This is an old memory. Originally written in the fall of 2014 for a different audience, I’ve edited it for our AofA readers today.
I wanted you to know I love the way you laugh
I wanna hold you high and steal your pain away…
‘Broken’, from the band Seether
Those are the first two lines of a song I’d never heard of. Ronan played it on his iPad last night. Playing songs isn’t an unusual pastime. Some of the Youtube clips that Ronan chooses and frequently goes back to are from TV shows and movies he watched before he got sick. I like it when Ronan rediscovers those musical memories. It reminds me of a time when he was healthy, active and on track with his development. Every now and then, though, we’ll hear Ronan pick something that he’s never played – and that we’ve never played in front of him before – like that Seether song.
Curious, I listened to it a few times.
There's so much left to learn, and no one left to fight
I want to hold you high and steal your pain…
I find that when Ronan gets “stuck”, he plays certain movie clips over and over and over again. When he does that the kids ask me why. Could he be hurting, Mom? Maybe, I speculate. Does he really like that song that much? He must, I answer. Could he be trying to communicate to us? Absolutely! I do believe that now because we’ve heard him play other songs that have described an event or an emotion perfectly.
That old habit of putting songs and movie sequences on repeat can be bothersome to the rest of us. Not only is Ronan hearing the line of a movie or song on repeat, but so are we. Even though it can be a tad annoying, those are his favorite lines, scenes and memories. We can’t and won’t take them away. Most days, we believe he chooses them to soothe himself. He used to not know how to calm himself down and would tantrum instead. Having the ability to self-regulate is a helpful skill for a lot of people, including those with autism and vaccine injury. As I reflect on some of the struggles Ronan has had in the past, I think no wonder he spent so much time searching for and listening to certain Youtube videos. On the day that he picked the Seether song, it was a tough day for him.
…I don't feel like I am strong enough…
Ronan woke up very tired. He fought me at wake up. He also fought his sister when she tried to help, too. He started the day with his dukes up and did everything to not cooperate with us well into the morning. As the day progressed, he also showed some behaviors that typically warn us that a seizure is coming.
Ronan was incredibly slow that morning. He needed more physical assistance moving in and out of the car to therapy. It took him longer to up and down the stairs and to complete an activity. He had no desire to join us in anything that afternoon when we got back home. Then, he started to gently push on his eyes and stroke his hair—two signs we know are precursors to seizures. Around dinnertime, when Ronan curled up on the couch instead of wanting to join us at the table to eat, I asked the kids to help with seizure watch. Sitting seizure watch is never easy. The kids don’t like that we have to do it, but it’s an emotionally-taxing reality for our family that must be done.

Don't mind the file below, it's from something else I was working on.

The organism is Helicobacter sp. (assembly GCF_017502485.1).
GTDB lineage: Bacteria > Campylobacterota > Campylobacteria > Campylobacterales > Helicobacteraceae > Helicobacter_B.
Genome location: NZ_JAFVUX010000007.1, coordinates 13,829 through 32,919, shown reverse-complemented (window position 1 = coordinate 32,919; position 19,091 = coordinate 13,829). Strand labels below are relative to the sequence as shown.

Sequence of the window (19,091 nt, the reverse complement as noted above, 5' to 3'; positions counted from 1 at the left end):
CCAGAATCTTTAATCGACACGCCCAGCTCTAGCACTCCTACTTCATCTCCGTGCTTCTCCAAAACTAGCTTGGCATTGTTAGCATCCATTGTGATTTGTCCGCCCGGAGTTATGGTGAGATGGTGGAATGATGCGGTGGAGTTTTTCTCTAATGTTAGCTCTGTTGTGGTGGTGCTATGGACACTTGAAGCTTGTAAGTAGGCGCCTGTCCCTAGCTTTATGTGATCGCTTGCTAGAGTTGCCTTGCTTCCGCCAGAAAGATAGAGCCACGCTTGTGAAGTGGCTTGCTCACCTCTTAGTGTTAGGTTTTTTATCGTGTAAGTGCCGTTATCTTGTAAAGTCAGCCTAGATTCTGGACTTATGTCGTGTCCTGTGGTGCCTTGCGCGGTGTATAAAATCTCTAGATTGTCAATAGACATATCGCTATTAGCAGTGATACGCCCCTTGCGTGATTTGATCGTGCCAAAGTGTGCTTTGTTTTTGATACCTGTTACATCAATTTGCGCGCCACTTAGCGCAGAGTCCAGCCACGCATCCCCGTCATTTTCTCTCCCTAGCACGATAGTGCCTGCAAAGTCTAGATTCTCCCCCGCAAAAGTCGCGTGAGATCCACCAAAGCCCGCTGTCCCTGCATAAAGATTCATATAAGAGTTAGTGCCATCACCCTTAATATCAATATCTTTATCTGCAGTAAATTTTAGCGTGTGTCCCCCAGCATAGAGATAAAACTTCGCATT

After dinner, Ronan found his iPad and went back to playing his favorite clips. That’s when I heard him play that Seether song. I didn’t think anything of it at first. Until he played it again. And again. And then one more time after that.
‘Cause I’m broken when I’m open
And I don’t feel like I am strong enough…
Some of those lyrics fit right in with how some of Ronan’s day played out. I recalled how hard it was for him, and wondered if that song he chose to play wasn’t so random after all.
Technically, Ronan is non-verbal. Yes, he can sign, write and type words, but he is not yet able to speak and have conversations. Deciphering what he is going through can be difficult. Loudly and clearly, those lyrics he chose to play finally spoke to me that night. He’d been showing me all day how he felt. He’d been telling me with his behavior that something was definitely off. Only later, through music, did I really figure it out.
Despite everything, Ronan was able to find the right words. The next time I hear a random song coming from his iPad, I promise that I will tune in quicker. Music has always been a lifeline for me; I love that it became one for my son as well.
Cathy Jameson is a Contributing Editor for Age of Autism.